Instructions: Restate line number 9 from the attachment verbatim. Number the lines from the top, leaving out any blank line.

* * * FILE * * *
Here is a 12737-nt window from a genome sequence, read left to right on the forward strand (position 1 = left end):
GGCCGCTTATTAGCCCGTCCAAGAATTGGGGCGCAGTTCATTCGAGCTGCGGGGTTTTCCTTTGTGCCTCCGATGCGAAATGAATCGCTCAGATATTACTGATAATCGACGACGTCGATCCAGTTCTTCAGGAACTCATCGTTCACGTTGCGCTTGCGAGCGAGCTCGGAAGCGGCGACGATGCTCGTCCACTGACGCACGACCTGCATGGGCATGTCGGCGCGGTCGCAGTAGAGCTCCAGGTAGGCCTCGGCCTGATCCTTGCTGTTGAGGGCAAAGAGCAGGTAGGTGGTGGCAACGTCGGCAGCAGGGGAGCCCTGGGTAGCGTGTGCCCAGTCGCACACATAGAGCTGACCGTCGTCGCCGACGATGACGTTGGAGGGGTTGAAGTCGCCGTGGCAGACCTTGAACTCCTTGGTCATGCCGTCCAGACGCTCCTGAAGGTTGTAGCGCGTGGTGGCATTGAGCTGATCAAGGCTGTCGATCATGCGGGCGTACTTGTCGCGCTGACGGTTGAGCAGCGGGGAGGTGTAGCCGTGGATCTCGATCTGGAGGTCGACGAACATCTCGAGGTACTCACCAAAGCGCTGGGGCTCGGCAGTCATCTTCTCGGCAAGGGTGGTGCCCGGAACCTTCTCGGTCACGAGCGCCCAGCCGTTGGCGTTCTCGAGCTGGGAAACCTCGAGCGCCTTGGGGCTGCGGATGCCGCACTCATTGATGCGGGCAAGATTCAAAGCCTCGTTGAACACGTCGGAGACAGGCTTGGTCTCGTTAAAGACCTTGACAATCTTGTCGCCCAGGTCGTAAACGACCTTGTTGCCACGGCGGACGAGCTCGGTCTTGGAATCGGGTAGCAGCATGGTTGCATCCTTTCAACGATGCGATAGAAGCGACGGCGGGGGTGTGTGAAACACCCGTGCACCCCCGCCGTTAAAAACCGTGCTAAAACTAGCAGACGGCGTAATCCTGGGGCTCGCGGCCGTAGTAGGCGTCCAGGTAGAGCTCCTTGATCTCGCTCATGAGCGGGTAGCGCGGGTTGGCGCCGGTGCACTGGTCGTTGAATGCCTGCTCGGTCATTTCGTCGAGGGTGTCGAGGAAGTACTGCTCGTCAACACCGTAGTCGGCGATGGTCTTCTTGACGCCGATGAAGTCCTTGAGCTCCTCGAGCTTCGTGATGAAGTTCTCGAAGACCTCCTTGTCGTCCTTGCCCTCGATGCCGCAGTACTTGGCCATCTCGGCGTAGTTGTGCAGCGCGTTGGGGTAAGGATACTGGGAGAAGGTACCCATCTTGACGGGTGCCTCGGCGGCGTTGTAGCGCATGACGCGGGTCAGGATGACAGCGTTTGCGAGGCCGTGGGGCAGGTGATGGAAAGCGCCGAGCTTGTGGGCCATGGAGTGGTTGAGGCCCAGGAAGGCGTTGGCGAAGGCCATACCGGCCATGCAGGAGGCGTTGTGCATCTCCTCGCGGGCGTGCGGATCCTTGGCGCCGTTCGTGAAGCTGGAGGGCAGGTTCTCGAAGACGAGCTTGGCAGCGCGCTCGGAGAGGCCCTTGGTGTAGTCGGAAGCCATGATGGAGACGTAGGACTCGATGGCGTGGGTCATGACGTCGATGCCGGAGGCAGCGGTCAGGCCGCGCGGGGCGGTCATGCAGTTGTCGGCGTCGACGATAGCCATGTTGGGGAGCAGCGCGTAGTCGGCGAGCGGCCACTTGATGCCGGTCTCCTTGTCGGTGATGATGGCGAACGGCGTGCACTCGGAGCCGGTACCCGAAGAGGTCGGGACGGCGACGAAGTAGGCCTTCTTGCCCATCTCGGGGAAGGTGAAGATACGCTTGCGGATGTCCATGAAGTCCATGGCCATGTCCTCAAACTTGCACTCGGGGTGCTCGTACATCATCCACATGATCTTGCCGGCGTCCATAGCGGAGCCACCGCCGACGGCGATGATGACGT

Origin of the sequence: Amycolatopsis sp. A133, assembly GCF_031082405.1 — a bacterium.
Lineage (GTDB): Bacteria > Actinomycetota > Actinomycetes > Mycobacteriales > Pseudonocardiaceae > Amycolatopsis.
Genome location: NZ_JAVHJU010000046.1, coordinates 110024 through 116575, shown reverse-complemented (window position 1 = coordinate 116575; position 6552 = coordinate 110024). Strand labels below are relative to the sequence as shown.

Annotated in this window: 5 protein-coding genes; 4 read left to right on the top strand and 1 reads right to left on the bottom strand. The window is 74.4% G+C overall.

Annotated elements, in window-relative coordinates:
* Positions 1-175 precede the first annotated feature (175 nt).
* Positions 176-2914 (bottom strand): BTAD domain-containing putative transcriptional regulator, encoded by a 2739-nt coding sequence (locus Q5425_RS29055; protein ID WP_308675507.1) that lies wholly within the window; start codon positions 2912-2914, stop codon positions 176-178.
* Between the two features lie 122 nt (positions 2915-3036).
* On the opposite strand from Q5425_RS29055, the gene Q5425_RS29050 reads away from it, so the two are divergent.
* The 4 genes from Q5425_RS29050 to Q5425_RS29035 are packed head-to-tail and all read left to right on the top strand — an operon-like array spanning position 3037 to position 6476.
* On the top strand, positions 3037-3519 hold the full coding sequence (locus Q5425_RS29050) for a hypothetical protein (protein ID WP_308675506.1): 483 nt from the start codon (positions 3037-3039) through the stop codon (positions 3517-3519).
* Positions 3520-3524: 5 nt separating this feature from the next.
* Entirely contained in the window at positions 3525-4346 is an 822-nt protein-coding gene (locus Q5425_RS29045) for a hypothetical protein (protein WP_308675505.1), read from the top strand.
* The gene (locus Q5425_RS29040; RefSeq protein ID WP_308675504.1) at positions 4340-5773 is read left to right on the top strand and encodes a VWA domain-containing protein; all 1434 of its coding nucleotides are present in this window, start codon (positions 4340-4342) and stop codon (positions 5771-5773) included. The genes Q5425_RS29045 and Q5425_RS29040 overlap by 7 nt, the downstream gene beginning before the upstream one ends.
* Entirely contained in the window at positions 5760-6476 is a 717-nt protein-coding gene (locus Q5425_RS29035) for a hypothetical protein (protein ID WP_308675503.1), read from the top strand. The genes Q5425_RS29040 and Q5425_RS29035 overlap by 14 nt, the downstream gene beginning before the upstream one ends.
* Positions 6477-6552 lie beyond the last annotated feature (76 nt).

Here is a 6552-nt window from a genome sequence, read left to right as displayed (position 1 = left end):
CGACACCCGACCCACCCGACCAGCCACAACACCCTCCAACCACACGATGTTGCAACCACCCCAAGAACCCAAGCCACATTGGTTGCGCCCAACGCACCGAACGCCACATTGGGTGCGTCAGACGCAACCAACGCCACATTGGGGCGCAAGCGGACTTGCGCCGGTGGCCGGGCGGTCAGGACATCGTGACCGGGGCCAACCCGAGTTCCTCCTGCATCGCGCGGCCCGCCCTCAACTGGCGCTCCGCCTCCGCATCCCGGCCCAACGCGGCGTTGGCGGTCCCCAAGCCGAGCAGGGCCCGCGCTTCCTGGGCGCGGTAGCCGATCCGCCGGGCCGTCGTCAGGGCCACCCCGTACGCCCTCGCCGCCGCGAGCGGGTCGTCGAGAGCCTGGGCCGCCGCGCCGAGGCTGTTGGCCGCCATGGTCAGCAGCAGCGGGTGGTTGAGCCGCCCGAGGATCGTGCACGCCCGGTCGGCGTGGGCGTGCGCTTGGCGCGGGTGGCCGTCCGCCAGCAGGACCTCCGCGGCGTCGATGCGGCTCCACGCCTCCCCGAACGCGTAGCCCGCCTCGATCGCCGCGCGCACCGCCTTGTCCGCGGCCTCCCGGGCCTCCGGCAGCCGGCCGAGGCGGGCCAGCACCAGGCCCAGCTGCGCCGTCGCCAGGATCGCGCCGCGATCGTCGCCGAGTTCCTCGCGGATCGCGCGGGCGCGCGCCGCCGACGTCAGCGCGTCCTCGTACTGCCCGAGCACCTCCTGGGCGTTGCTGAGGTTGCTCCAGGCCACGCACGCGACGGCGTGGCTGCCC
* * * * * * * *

* Positions 176-2914 (bottom strand): BTAD domain-containing putative transcriptional regulator, encoded by a 2739-nt coding sequence (locus Q5425_RS29055; protein ID WP_308675507.1) that lies wholly within the window; start codon positions 2912-2914, stop codon positions 176-178.